Ductus Arteriosus Location
The ductus arteriosus is a blood vessel that forms from the six aortic arches in the heart.
It creates a connection between the first portion of the pulmonary artery and a region near the end of the descending aorta (the isthmus of the aorta).
This connection is usually only found in the hearts of fetuses, but can sometimes be present after birth (we will touch more on this later!)
Ductus Arteriosus Function
During the development of the fetus, much of the fetus’ oxygen is received through the placenta, where the mother’s blood oxygenates that of the fetus – this is because, at this stage, the fetus’ lungs are filled with amniotic fluid, and so cannot be used themselves to oxygenate the blood.
As such, fetal blood does not need to flow through the pulmonary circulation – which is where the ductus arteriosus comes in.
This opening in the aorta provides a ‘bypass’ of sorts for the fetal blood, allowing it to directly enter the systemic circulation.
Ductus Arteriosus Closure
So we know that the ductus arteriosus is an integral part of the anatomy of the fetal heart, but it is usually not observed any longer some time after the baby is born.
As such, this raises the question – when does the ductus arteriosus close?
First of all, there are a couple of factors that lead to the closure of the ductus arteriosus upon birth:
- An increase in the level of oxygen – this is because the newborn’s lungs begin working upon birth
- A decrease in the level of prostaglandin – the infant stops receiving the mother’s supply of prostaglandin when the umbilical cord is detached
The reason why this opening must close upon birth is because the infant must begin using its lungs to take in oxygen, as they can no longer have oxygen provided to them by their mother.
Therefore, upon closure after birth (usually within the first 24-72 hours after the fact), the pulmonary circuit can be completed, and the infant’s blood can begin collecting oxygen from the lungs.
Patent Ductus Arteriosus
In some rare instances, however, the ductus arteriosus does not close after birth – this is a condition called patent ductus arteriosus.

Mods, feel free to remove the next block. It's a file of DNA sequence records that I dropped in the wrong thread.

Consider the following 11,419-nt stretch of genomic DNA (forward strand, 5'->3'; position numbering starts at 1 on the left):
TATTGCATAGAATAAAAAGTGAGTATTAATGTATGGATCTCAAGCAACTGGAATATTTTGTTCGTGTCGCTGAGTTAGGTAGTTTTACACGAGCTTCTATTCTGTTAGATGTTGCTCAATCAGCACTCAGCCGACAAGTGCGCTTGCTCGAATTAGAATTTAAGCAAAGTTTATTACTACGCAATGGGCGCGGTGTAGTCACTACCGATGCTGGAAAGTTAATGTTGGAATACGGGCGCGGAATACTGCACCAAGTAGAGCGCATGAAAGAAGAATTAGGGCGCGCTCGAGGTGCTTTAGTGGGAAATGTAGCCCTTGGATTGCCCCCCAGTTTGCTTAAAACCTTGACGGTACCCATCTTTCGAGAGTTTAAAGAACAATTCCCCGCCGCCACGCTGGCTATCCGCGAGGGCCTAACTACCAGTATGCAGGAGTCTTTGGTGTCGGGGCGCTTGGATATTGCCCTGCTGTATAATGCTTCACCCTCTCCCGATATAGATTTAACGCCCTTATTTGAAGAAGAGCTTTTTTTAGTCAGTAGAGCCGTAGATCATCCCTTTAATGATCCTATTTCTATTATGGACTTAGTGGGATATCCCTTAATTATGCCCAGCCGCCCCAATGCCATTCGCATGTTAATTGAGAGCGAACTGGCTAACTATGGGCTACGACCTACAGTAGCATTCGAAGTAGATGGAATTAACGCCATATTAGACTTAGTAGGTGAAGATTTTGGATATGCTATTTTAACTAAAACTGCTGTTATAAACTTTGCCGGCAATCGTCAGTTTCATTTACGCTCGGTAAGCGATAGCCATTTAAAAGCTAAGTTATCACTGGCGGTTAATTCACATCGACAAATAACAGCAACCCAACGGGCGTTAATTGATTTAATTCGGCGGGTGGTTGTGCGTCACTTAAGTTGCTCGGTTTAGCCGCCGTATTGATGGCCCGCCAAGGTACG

This condition allows some oxygenated blood from the left heart to flow back into the lungs, as it can be pumped from the aorta into the pulmonary artery, which can lead to a host of symptoms and complications.
Patent Ductus Arteriosus Symptoms
This can cause a host of issues later on in an infant’s life, namely within the first year. These can include:
- Poor eating habits (and so, failure to gain weight)
- Rapid heart rate (tachycardia)
- Increased rate of breathing
- Easy tiring
Patent Ductus Arteriosus Causes
There are several factors that can play a role in the incidence of patent ductus arteriosus, most commonly:
- Genetic factors – there are several genetic syndromes which increase the risk of developing patent ductus arteriosus, such as chromosomal aberrations (e.g. trisomy 21), single-gene mutations (e.g. Carpenter’s syndrome), and X-linked mutations (e.g. incontinentia pigmenti)
- Rubella infection – if the mother is infected with rubella during the first trimester of pregnancy (especially in the first four weeks), then the risk is raised
- Premature birth
Patent Ductus Arteriosus Complications
If the ductus arteriosus fails to close after birth and is left untreated, then, over time, a wide range of complications can occur as a result of the heart having to work harder to pump blood, or blood not being pumped properly.
- Pulmonary hypertension – this is caused by too much blood circulating through the main arteries of the heart, and can cause permanent lung damage
- Heart failure – is often caused by the enlargement and weakening of the heart
- Eisenmenger’s syndrome – a syndrome where left-to-right shunting occurs, which can lead to symptoms such as cyanosis (reduced concentration of oxygen in the blood)
- Endocarditis – inflammation of the heart lining due to bacterial infection
Patent Ductus Arteriosus Treatment
Although the consequences of leaving patent ductus arteriosus untreated can be severe, the good news is that, if caught early, it can be treated effectively, and a full recovery can be made.
Treatments are often most effective when administered not long after birth.
Several treatments are available to treat this condition; these include:
- Medication – Drugs such as indomethacin and a special form of ibuprofen can be administered (sometimes intravenously) to help close the opening
- Transcatheter closure – a catheter is inserted through a blood vessel and guided towards the heart, where it will then place a blocking device into the opening
- Surgical therapy – if the opening is large, or it fails to close by itself (either through medication or over time), then surgery will be undertaken, and the opening will be ligated